Wow, who knew that Roxy Music could make an LP and not put any supermodels on the cover? And it only took them eight albums to finally do it. Released in 1982, Avalon doesn't need anything to help sell its music. This album makes the list because it contains three incredible songs that I've never grown tired of. Each was released as a single and hit the U.K. Top 30: "More Than This" (#6), "Avalon" (#13), and "Take a Chance with Me" (#26). None of them even hit the Hot 100 in the States, but "More Than This" (#103) and "Take a Chance with Me" (#104) came oh so close. "More Than This" and "Avalon" did hit the U.S. mainstream rock charts, though, reaching #58 and #59, respectively. I'm definitely a lyrics kind of guy (duh), but with these tunes, it's the melancholy mood of the music that moves me. I first heard "Take a Chance with Me" in college on a mix tape my old high-school friend Michael Ranieri made for me. Don't confuse it with the ABBA song "Take a Chance on Me." That one word makes a big difference. Michael may have introduced me to the title track, too. "More Than This" is a song you may have actually heard on your local album-rock station, and it was famously re-sung karaoke style by Bill Murray in the acclaimed 2003 movie Lost in Translation, but give me Bryan Ferry's smooth-as-silk vocals any day.
501. K-Tel's Hitline, Vol. 1 – Various Artists
This K-Tel collection was originally released in late 1979 as a two-record set. By the time I bought a copy in 1984 or '85, they had chopped it in half. I only found Volume 1, but it helped me in my pursuit of #1 records, because it included both "Rock with You" and "Don't Stop 'Til You Get Enough." Yeah, Michael Jackson was already so popular, they gave him both the first and the last slot. And it spared me from having to buy his Off the Wall album. My sister Gayle liked "Rock with You." I preferred "Don't Stop 'Til You Get Enough," especially that funky intro. The Hitline, Vol. 1 also had a favorite of mine that I already owned a 45, "You Can't Change That" by Raydio. But that's not all. As a longtime, longsuffering Pittsburgh Pirates fan, I stand up and salute at the sound of two other tracks on this album that were played a lot during the Pirates' glorious 1979 series-winning season. The first is the #2 hit "We Are Family" by Sister Sledge, and the second is "Makin' It" by David Naughton (yeah, the song from the Billy Murray movie Meatballs, sung by the guy who starred in the movie American Werewolf in London). But the grass is always greener on the other side of the bisected double album. Here's a few songs on Volume 2 that I would have liked: "Romeo's Tune" (Steve Forbert, I saw him open up for Bob Dylan years later), "Where Were You When I Was Fallin' in Love" (Lobo's comeback hit), "Gold" (the big hit by former Kingston Trio member John Stewart, who also wrote The Monkees hit "Daydream Believer"), "Back on My Feet Again" (The Babys), and the last #1 song of the 70's, "Escape (The Pina Colada Song)" by Rupert Holmes. For a complete track listing, go to:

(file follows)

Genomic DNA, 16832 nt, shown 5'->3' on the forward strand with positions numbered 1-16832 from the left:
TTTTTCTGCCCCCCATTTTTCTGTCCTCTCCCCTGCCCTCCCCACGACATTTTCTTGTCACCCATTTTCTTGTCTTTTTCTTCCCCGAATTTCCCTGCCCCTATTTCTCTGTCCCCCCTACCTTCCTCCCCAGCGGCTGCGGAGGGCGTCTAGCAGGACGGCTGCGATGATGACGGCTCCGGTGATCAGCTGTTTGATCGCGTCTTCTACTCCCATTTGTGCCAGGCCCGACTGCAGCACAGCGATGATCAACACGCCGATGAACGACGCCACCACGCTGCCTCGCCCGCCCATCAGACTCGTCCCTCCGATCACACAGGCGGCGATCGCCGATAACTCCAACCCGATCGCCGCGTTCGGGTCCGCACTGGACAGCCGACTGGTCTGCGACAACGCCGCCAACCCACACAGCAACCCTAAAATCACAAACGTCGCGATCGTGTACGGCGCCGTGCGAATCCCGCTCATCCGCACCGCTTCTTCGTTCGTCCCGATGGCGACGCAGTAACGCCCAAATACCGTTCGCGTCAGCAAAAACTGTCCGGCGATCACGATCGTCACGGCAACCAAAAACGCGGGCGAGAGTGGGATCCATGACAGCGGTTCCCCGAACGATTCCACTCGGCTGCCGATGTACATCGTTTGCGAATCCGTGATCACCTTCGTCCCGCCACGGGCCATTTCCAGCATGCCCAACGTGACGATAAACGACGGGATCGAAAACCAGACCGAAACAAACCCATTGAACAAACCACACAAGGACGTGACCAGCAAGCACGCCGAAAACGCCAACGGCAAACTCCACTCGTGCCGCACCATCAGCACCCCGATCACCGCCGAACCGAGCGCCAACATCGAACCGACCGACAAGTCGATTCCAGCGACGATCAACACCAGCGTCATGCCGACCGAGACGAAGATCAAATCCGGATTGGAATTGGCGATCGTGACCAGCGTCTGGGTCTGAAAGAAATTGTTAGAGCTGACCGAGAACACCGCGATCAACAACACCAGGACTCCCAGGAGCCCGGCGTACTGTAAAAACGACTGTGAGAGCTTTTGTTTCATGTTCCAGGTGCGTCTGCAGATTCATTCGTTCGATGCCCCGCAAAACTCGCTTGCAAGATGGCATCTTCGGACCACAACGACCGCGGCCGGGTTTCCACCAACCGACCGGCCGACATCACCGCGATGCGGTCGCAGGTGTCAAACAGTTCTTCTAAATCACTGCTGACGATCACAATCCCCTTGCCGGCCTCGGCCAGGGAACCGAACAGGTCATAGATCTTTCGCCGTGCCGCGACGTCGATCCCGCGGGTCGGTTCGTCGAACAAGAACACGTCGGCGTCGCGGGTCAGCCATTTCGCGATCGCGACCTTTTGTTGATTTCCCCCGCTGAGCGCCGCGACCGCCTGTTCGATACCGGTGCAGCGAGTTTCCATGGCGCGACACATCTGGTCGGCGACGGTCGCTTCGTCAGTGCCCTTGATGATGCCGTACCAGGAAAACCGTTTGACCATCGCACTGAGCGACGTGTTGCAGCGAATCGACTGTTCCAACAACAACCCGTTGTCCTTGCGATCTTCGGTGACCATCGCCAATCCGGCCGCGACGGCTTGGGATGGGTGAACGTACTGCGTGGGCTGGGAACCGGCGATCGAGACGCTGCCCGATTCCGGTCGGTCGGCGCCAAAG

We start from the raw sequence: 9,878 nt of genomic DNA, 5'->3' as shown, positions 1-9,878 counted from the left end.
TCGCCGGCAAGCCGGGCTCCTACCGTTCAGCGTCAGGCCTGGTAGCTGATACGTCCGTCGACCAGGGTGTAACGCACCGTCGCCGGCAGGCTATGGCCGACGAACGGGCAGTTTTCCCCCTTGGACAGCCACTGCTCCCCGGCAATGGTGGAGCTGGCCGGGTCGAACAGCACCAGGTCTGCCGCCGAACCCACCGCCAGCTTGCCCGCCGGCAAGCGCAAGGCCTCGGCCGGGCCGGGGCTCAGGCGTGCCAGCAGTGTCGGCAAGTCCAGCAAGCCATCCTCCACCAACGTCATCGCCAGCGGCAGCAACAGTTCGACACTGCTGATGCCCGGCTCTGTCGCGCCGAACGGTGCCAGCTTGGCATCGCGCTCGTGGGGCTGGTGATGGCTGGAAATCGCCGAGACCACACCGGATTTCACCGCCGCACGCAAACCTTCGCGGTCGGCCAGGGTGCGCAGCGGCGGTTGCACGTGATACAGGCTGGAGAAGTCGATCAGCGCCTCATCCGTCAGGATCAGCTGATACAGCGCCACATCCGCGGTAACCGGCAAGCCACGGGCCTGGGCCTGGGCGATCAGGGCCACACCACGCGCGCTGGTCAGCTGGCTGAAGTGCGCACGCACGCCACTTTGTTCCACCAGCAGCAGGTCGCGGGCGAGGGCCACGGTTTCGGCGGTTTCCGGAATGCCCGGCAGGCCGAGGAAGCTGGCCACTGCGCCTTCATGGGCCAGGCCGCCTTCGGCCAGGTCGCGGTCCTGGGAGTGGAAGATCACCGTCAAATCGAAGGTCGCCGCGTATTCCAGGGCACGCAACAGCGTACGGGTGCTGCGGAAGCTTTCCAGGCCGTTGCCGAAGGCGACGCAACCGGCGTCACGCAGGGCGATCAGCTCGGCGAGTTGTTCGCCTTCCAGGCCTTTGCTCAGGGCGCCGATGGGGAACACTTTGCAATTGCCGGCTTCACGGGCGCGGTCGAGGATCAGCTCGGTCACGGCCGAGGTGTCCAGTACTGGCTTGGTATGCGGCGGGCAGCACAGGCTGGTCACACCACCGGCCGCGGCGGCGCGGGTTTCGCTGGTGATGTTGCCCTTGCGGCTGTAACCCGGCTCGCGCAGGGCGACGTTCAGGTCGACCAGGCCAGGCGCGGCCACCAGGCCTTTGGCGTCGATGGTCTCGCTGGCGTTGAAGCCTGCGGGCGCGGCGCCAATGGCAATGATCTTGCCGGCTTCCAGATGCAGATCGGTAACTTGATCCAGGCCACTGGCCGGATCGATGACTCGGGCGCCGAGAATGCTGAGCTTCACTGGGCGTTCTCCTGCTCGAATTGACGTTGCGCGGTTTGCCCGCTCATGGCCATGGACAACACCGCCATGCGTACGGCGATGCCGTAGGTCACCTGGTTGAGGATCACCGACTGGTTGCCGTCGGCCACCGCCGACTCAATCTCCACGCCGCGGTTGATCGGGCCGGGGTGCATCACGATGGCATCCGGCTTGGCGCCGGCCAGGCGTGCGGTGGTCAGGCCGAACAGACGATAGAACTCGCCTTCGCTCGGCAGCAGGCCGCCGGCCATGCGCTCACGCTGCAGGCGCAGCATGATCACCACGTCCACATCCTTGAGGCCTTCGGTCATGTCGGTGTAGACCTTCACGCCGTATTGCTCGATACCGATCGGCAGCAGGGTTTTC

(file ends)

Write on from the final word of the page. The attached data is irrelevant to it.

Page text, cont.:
502. My Fair Lady – Original Broadway Cast